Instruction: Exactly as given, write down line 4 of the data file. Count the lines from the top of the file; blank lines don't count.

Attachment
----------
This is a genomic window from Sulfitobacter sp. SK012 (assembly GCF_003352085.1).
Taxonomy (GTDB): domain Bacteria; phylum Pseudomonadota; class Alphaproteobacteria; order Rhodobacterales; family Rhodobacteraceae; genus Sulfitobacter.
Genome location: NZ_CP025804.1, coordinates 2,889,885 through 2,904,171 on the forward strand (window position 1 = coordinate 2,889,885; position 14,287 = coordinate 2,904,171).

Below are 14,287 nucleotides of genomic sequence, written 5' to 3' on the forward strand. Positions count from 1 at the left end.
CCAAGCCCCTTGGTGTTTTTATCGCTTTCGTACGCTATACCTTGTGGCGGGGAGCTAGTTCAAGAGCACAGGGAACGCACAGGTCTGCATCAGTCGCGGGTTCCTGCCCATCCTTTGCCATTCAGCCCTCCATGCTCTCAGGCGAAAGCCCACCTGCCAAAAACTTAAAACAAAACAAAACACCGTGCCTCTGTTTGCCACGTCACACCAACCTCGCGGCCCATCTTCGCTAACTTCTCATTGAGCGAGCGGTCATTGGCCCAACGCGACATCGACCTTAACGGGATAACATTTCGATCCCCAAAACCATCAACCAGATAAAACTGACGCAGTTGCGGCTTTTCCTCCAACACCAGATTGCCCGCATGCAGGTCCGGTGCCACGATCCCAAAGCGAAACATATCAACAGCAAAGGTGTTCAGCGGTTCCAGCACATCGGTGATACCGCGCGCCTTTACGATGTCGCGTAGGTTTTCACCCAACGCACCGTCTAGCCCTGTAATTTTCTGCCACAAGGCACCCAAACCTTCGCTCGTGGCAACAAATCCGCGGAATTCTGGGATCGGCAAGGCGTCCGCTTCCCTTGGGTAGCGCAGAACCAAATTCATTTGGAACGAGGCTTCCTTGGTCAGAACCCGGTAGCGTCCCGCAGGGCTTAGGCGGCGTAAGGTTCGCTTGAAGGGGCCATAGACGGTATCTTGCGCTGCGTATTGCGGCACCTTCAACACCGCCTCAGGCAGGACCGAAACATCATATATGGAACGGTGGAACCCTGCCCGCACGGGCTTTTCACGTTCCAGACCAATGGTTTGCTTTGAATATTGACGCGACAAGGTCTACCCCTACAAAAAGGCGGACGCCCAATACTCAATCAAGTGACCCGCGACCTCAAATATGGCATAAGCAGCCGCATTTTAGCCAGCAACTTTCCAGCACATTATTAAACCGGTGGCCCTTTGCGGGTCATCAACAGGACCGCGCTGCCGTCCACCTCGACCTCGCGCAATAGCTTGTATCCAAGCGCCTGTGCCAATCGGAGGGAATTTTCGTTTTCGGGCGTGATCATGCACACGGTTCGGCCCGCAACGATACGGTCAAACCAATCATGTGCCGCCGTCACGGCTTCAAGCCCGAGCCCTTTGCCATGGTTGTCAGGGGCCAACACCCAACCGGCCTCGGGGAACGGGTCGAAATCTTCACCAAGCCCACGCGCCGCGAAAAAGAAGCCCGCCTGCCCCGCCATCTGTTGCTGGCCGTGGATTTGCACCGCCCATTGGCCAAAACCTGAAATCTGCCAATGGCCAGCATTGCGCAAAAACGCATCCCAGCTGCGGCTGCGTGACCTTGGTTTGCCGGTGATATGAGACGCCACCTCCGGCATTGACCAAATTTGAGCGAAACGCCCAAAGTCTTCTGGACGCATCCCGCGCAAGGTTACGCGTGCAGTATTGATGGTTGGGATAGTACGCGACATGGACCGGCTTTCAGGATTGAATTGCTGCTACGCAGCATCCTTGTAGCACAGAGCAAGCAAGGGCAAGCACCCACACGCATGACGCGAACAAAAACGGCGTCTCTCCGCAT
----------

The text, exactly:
Below are 14,287 nucleotides of genomic sequence, written 5' to 3' on the forward strand. Positions count from 1 at the left end.